The NATO Summit Twitter Fight

The 2014 NATO Summit presents an opportunity for world leaders to sit around and solve bicker about security issues ranging ‘from fragile states to piracy, from terrorism to cyber attacks‘.

This year you don’t have to be any where near Newport to enjoy the friendly ‘banter’ and juvenile japes of the NATO summit, as many participants have taken to social media in order to communicate to audiences diss each other publicly.

One case in point being this tweet from Canada’s delegation…

In response Russia tweeted back…

If you forget about the 2600 deaths and 6000 serious injuries in the ongoing Ukrainian conflict it’s almost quite funny. #AnnexationLOLS.

To be fair, it’s kind of refreshing to see some state social media usage that isn’t dull, predictable and boring. But let’s just hope that all the delegations to the NATO summit are putting in as much thought and effort in to actually dealing with the serious issues at hand, as they are to bickering on social media.

Friday reading

Security/politics:

  • Hot off the press: Critical Security Methods, by Claudia Aradau, Jef Huysmans, Andrew Neal and Nadine Voelkner. I’ve just ordered my own copy, and can’t wait to read it – it’s always nice to see research methods taken seriously.
  • In the aftermath of the shooting of Michael Brown in Ferguson, Missouri, here is an interesting article on how it would have been covered had it occurred in a country other than the US. Includes: ‘Chinese and Russian officials are warning of a potential humanitarian crisis in the restive American province of Missouri, where ancient communal tensions have boiled over into full-blown violence. “We must use all means at our disposal to end the violence and restore calm to the region,” Russian Foreign Minister Sergei Lavrov said in comments to an emergency United Nations Security Council session on the America crisis’.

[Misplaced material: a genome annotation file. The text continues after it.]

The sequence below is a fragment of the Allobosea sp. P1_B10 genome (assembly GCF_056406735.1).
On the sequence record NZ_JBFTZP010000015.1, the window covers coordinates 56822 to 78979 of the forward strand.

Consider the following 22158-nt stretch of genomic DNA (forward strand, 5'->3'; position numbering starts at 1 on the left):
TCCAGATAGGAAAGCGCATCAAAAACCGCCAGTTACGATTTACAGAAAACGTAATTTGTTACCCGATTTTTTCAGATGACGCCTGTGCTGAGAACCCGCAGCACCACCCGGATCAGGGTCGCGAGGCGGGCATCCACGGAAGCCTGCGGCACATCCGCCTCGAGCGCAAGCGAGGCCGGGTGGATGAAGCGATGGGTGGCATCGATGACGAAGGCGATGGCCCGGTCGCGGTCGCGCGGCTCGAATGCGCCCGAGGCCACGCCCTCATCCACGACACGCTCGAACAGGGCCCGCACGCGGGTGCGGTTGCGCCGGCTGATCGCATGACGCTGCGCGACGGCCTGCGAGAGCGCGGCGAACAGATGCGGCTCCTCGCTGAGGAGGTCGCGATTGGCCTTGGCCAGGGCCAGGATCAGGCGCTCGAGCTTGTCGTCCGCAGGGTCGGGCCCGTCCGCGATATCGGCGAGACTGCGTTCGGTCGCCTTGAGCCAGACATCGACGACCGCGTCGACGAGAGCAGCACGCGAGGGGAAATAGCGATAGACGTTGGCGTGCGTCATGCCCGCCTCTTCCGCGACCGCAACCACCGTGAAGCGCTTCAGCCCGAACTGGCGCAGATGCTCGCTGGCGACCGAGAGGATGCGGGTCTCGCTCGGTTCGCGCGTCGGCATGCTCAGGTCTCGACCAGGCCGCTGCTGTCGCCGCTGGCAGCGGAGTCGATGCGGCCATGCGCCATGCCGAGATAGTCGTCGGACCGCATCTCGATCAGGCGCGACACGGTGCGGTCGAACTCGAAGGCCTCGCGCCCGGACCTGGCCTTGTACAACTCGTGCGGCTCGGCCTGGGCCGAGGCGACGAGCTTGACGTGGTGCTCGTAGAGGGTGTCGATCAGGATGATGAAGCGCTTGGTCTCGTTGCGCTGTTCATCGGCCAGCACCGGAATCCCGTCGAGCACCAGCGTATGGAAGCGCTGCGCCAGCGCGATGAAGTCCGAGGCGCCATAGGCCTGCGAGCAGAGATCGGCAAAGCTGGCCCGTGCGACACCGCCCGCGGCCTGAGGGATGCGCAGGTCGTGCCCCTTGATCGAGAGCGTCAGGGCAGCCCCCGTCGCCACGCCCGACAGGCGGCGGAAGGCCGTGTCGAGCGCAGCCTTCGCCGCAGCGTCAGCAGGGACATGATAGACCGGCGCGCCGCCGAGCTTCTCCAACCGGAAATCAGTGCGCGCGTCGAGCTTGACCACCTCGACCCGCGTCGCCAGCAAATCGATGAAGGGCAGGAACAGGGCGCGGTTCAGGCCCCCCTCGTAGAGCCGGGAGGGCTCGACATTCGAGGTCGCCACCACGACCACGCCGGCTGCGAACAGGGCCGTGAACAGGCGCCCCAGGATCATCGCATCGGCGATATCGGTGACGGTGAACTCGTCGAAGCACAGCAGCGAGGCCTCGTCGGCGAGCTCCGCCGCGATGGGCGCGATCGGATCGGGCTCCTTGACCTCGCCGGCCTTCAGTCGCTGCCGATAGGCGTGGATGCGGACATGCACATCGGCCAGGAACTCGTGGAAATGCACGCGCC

• The ethics of killer robots. Yes, you read that correctly.
  • Fascinating piece on translation and the relationship between the North Korean dialect and Soviet Russian. Apparently North Korean has a lot of borrowed phrases from Soviet Russian which are difficult to translate into English, but make sense when translated into Russian.

On academia/teaching:

  • Professors’ pet peeves. Includes beauties like: don’t be too cool for school, don’t fudge your formatting to make your essay look longer (I’m not an idiot), and don’t ask the professor if you missed anything important during your absence (‘Of course you missed something important!  We’re college professors!  Thinking everything we do is important is an occupational hazard.  Here’s an alternative way to phrase it:  “I’m so sorry I missed class. I’m sure it was awesome.”‘). Seriously considering printing this list out as a handout for start of term.
  • Confuse students to help them learn?
  • Great piece on Dawn of the Planet of the Apes as the ultimate IR blockbuster, and some interesting ideas for using it in teaching.

apes

PhD advice:

 

….and lastly, why academics really use twitter, from the always brilliant @phdcomics: